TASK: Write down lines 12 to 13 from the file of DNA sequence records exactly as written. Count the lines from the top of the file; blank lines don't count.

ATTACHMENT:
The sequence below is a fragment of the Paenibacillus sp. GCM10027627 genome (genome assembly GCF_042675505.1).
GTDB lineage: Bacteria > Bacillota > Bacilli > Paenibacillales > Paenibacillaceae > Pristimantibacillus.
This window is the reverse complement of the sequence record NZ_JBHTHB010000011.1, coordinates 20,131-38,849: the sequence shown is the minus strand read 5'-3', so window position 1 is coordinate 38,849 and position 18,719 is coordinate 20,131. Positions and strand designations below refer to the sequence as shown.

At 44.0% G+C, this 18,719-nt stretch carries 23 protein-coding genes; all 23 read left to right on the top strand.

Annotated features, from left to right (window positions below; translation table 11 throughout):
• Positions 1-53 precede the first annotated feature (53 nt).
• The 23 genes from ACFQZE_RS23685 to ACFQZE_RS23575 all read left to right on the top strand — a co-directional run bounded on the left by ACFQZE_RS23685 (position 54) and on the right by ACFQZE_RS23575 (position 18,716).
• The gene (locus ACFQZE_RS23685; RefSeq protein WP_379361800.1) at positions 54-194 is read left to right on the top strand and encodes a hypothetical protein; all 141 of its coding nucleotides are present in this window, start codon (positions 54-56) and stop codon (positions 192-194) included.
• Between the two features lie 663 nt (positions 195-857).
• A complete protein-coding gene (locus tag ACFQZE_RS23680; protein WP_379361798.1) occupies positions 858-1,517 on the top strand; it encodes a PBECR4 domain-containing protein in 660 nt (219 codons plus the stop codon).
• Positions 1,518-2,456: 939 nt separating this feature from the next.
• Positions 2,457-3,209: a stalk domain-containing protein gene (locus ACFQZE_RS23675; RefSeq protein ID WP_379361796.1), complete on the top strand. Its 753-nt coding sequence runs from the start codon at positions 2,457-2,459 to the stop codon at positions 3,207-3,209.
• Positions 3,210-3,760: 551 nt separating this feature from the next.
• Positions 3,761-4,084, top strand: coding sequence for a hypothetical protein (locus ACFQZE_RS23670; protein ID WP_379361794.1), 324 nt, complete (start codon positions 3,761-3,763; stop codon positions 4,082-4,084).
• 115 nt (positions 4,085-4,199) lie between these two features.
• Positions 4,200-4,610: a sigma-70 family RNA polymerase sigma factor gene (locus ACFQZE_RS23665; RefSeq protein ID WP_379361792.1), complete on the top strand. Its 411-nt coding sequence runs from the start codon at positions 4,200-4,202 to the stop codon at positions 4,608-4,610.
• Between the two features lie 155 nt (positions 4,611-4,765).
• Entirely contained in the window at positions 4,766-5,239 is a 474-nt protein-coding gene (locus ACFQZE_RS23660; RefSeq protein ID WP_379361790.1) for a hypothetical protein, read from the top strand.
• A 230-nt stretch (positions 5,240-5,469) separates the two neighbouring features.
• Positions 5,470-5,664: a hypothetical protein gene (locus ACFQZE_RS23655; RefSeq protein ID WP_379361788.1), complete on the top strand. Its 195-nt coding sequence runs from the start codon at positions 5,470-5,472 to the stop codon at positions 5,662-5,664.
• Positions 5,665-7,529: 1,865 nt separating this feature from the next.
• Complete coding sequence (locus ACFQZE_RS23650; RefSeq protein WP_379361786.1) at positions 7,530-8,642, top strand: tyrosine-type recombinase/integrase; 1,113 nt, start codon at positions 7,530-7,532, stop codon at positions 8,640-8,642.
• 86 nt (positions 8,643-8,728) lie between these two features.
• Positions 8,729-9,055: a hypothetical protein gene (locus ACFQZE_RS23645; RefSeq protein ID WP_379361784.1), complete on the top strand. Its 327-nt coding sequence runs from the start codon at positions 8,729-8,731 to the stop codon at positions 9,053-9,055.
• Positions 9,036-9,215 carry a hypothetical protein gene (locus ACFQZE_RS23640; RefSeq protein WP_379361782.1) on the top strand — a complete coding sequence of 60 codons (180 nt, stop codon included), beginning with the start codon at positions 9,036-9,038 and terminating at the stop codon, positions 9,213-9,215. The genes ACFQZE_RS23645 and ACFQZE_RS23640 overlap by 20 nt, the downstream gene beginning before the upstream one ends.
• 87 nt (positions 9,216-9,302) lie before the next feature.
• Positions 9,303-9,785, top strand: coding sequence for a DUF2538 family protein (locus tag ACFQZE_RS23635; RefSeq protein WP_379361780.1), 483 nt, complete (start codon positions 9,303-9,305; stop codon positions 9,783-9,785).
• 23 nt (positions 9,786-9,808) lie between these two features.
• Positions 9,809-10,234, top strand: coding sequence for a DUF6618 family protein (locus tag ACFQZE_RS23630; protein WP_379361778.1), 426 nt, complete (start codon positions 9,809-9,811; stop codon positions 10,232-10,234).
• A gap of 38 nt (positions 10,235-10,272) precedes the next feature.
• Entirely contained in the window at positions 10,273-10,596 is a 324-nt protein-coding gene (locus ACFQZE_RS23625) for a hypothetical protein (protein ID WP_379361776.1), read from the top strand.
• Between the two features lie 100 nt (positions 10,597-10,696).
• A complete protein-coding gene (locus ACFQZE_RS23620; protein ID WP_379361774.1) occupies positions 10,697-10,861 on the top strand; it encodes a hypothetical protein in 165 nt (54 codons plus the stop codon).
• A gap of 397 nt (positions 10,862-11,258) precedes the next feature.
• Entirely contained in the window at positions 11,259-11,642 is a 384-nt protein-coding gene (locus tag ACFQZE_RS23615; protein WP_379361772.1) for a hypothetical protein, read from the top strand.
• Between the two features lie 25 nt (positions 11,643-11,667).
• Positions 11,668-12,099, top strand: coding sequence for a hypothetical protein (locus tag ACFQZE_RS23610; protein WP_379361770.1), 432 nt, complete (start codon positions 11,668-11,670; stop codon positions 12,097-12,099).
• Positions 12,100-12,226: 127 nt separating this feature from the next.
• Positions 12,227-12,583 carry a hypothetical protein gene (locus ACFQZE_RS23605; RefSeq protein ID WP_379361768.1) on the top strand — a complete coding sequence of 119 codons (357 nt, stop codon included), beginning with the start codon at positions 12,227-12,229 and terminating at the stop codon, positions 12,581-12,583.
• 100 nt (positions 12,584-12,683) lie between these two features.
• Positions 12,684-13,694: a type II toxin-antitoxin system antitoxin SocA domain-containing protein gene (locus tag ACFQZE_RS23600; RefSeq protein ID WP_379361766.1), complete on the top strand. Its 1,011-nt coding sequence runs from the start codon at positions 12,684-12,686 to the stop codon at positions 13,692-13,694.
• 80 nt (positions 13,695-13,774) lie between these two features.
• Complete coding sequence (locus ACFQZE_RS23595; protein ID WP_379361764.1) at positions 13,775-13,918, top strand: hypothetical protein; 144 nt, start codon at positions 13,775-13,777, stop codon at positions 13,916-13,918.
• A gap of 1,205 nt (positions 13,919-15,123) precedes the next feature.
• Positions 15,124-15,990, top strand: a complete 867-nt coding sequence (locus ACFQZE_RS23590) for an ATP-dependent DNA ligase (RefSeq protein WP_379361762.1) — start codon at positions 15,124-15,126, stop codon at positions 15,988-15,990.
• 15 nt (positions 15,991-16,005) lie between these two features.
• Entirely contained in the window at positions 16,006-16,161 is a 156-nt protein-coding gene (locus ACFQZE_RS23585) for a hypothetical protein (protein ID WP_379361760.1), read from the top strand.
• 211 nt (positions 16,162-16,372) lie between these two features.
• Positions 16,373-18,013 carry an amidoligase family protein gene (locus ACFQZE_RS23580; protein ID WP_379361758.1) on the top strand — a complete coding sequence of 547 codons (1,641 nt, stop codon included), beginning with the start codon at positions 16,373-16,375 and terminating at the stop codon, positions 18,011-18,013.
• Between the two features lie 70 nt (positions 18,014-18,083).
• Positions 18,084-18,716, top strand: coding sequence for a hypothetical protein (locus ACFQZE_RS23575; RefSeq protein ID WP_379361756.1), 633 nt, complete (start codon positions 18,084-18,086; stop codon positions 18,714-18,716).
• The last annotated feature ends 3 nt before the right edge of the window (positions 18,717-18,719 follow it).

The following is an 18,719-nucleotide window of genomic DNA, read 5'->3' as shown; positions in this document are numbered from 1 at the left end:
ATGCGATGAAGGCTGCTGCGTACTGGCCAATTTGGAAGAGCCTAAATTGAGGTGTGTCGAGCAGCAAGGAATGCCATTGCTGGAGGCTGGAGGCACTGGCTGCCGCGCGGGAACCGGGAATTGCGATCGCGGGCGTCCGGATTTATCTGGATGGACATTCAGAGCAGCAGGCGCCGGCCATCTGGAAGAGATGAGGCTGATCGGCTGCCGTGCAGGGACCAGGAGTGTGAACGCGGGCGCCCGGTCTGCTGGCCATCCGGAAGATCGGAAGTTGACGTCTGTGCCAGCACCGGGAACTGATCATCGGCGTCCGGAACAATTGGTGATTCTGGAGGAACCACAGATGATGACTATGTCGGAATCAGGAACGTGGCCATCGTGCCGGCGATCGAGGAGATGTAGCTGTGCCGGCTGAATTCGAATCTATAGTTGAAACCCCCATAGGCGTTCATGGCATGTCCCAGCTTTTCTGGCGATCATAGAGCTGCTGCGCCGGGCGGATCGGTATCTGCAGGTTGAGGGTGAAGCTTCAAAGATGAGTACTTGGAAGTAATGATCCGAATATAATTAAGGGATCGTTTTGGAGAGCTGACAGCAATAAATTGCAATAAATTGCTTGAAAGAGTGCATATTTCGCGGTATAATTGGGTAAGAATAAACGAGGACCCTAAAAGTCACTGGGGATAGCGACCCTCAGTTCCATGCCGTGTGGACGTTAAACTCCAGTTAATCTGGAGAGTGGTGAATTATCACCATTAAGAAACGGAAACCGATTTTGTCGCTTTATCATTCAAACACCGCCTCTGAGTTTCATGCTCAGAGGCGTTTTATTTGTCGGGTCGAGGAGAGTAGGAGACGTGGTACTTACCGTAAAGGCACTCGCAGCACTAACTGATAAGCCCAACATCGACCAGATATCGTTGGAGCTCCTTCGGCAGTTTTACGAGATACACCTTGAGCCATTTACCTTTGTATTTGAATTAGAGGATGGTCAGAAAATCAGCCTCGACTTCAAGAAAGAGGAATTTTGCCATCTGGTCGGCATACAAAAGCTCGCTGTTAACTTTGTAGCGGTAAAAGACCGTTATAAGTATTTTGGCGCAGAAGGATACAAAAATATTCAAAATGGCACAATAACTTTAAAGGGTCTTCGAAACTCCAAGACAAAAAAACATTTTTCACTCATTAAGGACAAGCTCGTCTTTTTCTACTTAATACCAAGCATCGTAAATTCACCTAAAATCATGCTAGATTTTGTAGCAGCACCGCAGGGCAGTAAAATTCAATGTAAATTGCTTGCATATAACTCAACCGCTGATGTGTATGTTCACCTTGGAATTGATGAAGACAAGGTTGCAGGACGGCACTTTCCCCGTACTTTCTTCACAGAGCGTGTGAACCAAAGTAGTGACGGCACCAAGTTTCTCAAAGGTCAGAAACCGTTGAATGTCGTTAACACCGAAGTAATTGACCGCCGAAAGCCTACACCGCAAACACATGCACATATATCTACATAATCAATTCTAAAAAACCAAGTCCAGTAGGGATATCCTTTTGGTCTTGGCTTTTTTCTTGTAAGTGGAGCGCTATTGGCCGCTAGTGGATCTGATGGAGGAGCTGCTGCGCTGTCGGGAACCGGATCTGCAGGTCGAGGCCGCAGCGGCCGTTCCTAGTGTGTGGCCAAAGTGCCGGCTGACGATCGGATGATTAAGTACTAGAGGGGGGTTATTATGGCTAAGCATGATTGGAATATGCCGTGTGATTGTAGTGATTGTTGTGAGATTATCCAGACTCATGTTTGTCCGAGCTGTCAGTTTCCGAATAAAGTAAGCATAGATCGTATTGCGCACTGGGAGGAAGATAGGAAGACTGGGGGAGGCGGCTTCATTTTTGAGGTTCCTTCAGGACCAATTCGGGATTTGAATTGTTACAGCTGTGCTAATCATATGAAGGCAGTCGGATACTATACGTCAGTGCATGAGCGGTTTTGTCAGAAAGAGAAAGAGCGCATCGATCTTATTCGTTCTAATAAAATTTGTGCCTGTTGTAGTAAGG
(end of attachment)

• Positions 2,457-3,209: a stalk domain-containing protein gene (locus ACFQZE_RS23675; RefSeq protein ID WP_379361796.1), complete on the top strand. Its 753-nt coding sequence runs from the start codon at positions 2,457-2,459 to the stop codon at positions 3,207-3,209.
• Positions 3,210-3,760: 551 nt separating this feature from the next.